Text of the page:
Like the Beastie Boys said in 'Root Down', "Like Ma Bell, we got the Ill Communication." Well, my communication here is ill quite a bit of the time, but most of the time it doesn't bother me. Most of the time I just lay back and wait for my cue to talk...then I do my English teacher thing...then I go back into mental hibernation. It's not hard work and it used to annoy me that I couldn't understand anything but when I stopped worrying, work actually went better anyway.
But from time to time, there are moments of serious frustration at my ignorance of the language. One of those times was when I went into a hair salon recently. When I came to Korea, I had decided that getting a hair cut was something about which one couldn't afford to have miscommunication. It was something about which I didn't want any miscommunication and so I set about finding a place where the barber would be able to speak English. I found a place in Itaewon (for those in country-it's on the road which Roofers is on, and from which Hooker Hill turns off) where the barber had been a barber for five years in Britain and so I knew there wouldn't be any fear of having him unexpectedly chopping massive holes in my scalp on the grounds that he thought that was what I wanted. I've gone to this guy steadily for 21 months now. He does a great job and my attitude about most things is "why fix what's not broken?" But it's a little far away and one day I was around my home and thought I could probably communicate adequately what I wanted in a hair cut without making a trip into Seoul.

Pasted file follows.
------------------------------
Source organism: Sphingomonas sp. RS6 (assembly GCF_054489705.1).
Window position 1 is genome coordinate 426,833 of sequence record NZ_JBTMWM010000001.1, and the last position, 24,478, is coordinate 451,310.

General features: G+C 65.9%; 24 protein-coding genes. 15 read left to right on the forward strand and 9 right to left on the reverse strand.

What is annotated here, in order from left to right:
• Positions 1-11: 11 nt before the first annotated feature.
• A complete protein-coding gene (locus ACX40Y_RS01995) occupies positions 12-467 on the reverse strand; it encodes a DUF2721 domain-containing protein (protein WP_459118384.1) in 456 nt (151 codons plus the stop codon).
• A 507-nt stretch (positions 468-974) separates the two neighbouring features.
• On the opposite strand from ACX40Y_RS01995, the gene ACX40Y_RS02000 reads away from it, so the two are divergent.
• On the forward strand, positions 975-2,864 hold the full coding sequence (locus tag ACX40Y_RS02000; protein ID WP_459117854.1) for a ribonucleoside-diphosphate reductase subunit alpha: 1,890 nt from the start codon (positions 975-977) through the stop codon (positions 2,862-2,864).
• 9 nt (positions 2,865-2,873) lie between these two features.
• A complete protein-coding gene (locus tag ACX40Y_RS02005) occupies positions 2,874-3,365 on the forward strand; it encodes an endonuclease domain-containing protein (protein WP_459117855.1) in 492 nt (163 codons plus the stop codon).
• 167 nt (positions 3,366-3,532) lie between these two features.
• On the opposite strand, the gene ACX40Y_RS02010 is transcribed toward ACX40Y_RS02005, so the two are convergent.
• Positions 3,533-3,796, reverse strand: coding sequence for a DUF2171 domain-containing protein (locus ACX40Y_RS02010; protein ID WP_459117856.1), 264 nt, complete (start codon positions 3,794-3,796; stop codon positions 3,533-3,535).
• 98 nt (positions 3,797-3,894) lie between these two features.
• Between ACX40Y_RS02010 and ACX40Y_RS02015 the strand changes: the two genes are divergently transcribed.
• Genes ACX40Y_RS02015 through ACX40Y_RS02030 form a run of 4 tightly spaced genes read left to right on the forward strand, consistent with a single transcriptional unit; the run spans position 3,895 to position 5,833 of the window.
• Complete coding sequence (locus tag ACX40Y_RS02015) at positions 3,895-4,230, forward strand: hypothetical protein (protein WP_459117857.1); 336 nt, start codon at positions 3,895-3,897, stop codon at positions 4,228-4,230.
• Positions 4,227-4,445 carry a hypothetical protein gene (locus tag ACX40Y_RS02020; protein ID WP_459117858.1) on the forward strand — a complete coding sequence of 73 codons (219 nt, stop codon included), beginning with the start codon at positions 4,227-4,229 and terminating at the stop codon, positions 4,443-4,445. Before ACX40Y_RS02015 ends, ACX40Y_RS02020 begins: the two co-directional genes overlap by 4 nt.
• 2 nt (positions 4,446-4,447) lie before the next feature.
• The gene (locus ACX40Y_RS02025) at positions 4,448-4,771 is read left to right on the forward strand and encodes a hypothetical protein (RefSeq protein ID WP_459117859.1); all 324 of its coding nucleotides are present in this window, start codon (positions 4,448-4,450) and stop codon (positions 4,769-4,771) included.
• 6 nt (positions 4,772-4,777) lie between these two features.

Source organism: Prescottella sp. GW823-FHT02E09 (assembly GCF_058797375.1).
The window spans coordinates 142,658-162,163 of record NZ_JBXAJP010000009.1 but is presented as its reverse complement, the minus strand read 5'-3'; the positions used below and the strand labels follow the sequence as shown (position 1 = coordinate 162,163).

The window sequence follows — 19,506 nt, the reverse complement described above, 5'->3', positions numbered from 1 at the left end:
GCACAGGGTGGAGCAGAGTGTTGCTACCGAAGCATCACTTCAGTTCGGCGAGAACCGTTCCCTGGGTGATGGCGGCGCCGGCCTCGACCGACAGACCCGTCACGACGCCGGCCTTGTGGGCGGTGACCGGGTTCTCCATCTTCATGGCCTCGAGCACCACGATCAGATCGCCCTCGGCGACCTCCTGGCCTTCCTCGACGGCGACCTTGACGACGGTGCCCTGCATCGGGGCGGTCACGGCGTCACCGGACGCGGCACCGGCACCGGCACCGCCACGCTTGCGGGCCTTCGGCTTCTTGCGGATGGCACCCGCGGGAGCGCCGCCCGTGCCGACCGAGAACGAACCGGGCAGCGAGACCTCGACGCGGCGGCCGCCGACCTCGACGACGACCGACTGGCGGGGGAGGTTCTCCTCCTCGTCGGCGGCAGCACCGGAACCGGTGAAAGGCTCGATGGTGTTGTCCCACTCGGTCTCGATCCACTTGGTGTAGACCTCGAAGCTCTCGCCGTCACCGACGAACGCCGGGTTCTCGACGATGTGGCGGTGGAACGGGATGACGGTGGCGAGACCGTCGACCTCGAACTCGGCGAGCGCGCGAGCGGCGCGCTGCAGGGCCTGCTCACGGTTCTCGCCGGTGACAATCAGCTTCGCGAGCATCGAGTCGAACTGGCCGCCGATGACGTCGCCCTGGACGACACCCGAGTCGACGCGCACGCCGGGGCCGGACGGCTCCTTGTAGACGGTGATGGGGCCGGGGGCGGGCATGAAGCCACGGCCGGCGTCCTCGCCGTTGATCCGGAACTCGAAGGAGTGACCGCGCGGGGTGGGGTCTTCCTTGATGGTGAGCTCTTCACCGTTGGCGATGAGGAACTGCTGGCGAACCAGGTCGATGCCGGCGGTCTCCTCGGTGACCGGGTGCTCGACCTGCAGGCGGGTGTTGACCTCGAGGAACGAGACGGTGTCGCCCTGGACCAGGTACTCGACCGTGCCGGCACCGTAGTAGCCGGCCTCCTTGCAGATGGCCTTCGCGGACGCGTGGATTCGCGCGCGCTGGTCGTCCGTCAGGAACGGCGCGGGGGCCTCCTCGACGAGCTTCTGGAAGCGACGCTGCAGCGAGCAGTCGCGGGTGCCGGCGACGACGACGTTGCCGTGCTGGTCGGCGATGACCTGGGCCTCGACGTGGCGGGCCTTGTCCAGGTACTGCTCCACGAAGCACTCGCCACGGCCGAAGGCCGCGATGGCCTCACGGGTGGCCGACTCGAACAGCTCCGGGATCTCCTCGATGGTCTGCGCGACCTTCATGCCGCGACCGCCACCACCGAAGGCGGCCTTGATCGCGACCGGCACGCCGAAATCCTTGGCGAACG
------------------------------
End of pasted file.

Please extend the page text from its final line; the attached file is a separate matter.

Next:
So I went into a salon near my house and went to the reception desk. The salon itself was quite nice. It was quite spacious, the waiting area had some comfy-looking sofas and there were probably six or seven hair-cutting stations. The lady at the reception desk asked me, I presume, what I wanted. Of course I don't KNOW that's what she said and if I had responded, it would have been in the broken language which I too often have to employ. I guess most of the time this doesn't bother me but being in an unfamiliar environment, I felt a little more stupid than usual and obviously I didn't KNOW what the lady was asking me. I said something like "cut-uh, cut-uh", hoping this was a universally understood term for getting a trim, but instead I got a blank stare. This isn't really surprising because obviously I don't speak Korean well but I was hoping that because I was at a hair salon that it'd be self-evident what I wanted and that I'd be understood. Obviously that didn't happen though and since I really had no follow-up ready in my Konglish arsenal, I felt a little off-balance and awkward. I feebly, very unconvincingly, repeated, "cut-uh, cut-uh" but with less conviction this time.
At this point, the lady probably now thought not only that I was probably crap at Korean, but also that maybe I was trying to take her scissors. So finally I just mumbled something about choesong hamnida (sorry) and stumbled out like Napoleon Dynamite.
Anyway, as I said, most of the time, not knowing Korean too well doesn't annoy me. And all's well that ends well, as I ended up going to a nice salon and chatting to a cute Korean girl and I actually had a little conversation with her in Korean! Ha! So the lesson here is either shave one's head or learn Korean better, ha ha.